Idealstor to Add 1-Tbyte Disk

Vendor to use Hitachi drive as a means to push removable storage out to SME masses

June 8, 2007

3 Min Read
Network Computing logo

In a move that hints at emerging solutions for SMEs, Idealstor says it's ready to add Hitachi's 1-Tbyte disk drives to its removable backup appliances. (See Idealstor Offers 1TB SATA.)

Idealstor is one of several vendors, including Dell and Tandberg Data, that offer removable HDD (hard disk drive) backup appliances based on drives from Hitachi or Seagate. These products deploy caddies or "sleds" to house the drives. The caddies are portable and slot in and out of a backup appliance, which links directly to the server and can run with third-party backup software. The goal is to eliminate the risk of tape loss or damage, while offering the convenience of portable backup. (See Vendors Tilt Over 1-Tbyte Drives.)

Idealstor's channel partners now have the option to include the consumer version of Hitachi's drive, which runs at 7,200 RPM and comes with a 3-Gbit/s SATA interface. The drives will work with any of Idealstor's caddies, which in turn work with its range of server-attached backup appliances, including the recently announced Teralyte. (See Idealstor Launches Teralyte.)

Pricing on the Idealstor disk drive caddy is about $40. The 1-Tbyte drive will cost about $500. The Teralyte appliance, which has two caddy slots, starts at $1,995.

Idealstor's other appliances can handle up to eight caddies, for a potential total removable drive system of 8 Tbytes.Only Hitachi and Seagate have announced 1-Tbyte SATA drives so far, and Seagate hasn't released its yet. Hitachi, which began shipping an enterprise version of its drive last month, also has deals with Best Buy and CDW for consumer drives. (See Vendors Tilt Over 1-Tbyte Drives.)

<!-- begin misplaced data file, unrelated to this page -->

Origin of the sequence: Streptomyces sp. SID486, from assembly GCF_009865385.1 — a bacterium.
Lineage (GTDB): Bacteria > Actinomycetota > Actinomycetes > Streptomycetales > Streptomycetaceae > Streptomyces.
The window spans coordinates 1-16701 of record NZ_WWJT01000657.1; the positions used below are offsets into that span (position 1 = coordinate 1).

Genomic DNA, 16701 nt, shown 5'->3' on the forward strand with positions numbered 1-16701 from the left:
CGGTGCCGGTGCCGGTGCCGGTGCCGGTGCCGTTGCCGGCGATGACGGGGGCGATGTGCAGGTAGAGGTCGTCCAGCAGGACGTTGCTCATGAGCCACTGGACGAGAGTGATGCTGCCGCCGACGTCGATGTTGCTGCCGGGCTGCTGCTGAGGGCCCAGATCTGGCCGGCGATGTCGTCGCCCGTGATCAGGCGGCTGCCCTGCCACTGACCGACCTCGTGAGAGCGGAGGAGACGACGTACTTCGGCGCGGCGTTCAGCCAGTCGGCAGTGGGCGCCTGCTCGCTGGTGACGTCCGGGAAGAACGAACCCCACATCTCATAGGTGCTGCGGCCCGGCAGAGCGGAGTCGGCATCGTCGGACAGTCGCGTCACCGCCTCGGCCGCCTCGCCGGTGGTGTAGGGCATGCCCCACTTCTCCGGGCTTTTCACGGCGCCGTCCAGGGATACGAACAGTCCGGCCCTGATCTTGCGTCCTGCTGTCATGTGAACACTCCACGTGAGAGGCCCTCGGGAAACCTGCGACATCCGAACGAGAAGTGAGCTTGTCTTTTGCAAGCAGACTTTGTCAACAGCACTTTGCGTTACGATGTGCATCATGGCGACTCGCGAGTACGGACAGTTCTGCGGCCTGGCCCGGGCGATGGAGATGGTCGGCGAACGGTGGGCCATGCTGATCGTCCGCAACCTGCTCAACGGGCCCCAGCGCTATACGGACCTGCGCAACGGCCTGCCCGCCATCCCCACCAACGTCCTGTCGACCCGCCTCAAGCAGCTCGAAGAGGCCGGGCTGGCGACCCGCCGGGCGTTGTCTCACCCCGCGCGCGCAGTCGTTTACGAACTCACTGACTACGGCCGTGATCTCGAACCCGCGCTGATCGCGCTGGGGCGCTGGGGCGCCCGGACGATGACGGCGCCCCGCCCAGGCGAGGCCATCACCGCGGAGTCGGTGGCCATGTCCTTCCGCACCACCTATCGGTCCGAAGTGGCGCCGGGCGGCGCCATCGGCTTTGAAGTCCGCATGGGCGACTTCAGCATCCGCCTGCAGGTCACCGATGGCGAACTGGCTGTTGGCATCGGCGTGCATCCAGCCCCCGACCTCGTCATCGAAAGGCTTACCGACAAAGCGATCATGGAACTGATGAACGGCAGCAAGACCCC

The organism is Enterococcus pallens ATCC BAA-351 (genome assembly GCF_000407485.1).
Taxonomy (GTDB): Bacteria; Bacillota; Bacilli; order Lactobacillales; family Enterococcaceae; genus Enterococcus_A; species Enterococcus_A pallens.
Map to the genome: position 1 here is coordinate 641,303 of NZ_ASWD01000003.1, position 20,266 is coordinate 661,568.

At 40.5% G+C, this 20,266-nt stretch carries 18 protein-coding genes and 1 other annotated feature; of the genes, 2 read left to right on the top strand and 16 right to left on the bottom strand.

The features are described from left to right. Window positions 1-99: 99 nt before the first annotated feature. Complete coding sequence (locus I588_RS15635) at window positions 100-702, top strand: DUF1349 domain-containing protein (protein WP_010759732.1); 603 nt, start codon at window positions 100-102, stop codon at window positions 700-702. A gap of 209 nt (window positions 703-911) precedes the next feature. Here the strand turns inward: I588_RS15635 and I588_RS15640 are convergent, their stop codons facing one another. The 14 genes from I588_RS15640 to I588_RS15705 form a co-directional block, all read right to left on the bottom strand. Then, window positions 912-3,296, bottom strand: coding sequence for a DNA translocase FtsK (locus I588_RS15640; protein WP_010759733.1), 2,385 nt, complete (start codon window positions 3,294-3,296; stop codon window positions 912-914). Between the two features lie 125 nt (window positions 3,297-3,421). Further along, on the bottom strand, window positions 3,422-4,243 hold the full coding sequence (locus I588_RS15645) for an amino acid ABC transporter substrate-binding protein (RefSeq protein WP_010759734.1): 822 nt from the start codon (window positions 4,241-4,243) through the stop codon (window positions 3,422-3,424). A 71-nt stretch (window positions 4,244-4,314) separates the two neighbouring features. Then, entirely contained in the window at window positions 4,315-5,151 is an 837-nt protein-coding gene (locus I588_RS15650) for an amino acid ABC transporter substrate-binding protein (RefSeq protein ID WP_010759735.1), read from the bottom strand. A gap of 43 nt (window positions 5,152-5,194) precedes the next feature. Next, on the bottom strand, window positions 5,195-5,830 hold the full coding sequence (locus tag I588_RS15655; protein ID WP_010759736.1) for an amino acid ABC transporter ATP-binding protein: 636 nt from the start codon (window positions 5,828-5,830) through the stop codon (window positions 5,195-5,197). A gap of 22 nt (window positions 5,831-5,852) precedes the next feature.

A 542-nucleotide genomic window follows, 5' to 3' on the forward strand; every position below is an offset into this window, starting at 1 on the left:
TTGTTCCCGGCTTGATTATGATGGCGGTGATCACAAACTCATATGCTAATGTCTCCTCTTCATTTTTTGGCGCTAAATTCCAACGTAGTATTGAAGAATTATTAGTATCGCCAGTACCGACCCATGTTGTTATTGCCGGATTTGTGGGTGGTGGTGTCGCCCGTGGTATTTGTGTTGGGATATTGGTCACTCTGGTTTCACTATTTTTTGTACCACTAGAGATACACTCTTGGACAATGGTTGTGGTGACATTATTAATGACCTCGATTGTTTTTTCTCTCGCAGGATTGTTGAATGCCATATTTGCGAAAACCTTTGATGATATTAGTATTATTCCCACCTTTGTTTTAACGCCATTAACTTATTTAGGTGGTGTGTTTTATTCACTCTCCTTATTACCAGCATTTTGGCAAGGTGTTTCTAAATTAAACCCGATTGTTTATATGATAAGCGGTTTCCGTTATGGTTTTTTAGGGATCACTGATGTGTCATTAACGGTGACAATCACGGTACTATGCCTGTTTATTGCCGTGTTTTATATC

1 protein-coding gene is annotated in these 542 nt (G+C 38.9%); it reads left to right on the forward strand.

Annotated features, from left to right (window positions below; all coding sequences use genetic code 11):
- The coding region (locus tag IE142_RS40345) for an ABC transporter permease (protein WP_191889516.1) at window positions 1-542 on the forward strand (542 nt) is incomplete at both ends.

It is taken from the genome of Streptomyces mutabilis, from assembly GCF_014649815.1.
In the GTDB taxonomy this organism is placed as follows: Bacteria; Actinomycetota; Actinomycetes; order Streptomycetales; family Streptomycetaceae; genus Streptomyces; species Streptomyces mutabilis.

So far, removable disk appliances in general have been the realm of small businesses, since larger ones are likely to adopt full-scale disk-based archiving systems. What's more, there's a growing roster of disk-based systems that don't feature removable cartridges but do support SMBs (small- to medium-sized businesses), as opposed to slightly larger SMEs (small- to medium-sized enterprises). (See Unitrends Steps Up.) But if successful, the use of higher-capacity drives in products like Idealstor's could change the situation.

"We've typically appealed to smaller businesses, but this new capacity increases our appeal to larger companies, too," says Idealstor sales manager Martin deLannoy.

There are potential drawbacks. Cartridges of any kind, whether tape or disk, are vulnerable to physical loss. And not everyone's convinced removable's the way to go.

"With removable media, disk, or tape, you still have to track it, find it, and recover it," says George Crump, president of the Storage Switzerland consultancy. "But for the SMB space I can see where the cost savings may be very appealing."Even the economics are questionable, another analyst thinks. "Granted, a 1-Tbyte disk drive might be attractive. However, how do the economics play versus a 1-Tbyte tape [system]?" asks Greg Schulz of the StorageIO group consultancy. "Then there are the issues around any new drive type which will pop up." He expects to see some adoption of 1-Tbyte disk as a tape replacement, but he's hedging his bets on widespread deployment.

For now, other removable cartridge system suppliers don't seem interested in expanding capacity. Dell has no intention of increasing the PowerVault RD1000's media capacity beyond 160 Gbytes, a spokesman says.

Mary Jander, Site Editor, Byte and Switch

  • Dell Inc. (Nasdaq: DELL)

  • Hitachi Global Storage Technologies (Hitachi GST)

  • Idealstor LLC

  • Seagate Technology Inc. (NYSE: STX)

  • The StorageIO Group

Stay informed! Sign up to get expert advice and insight delivered direct to your inbox

You May Also Like

More Insights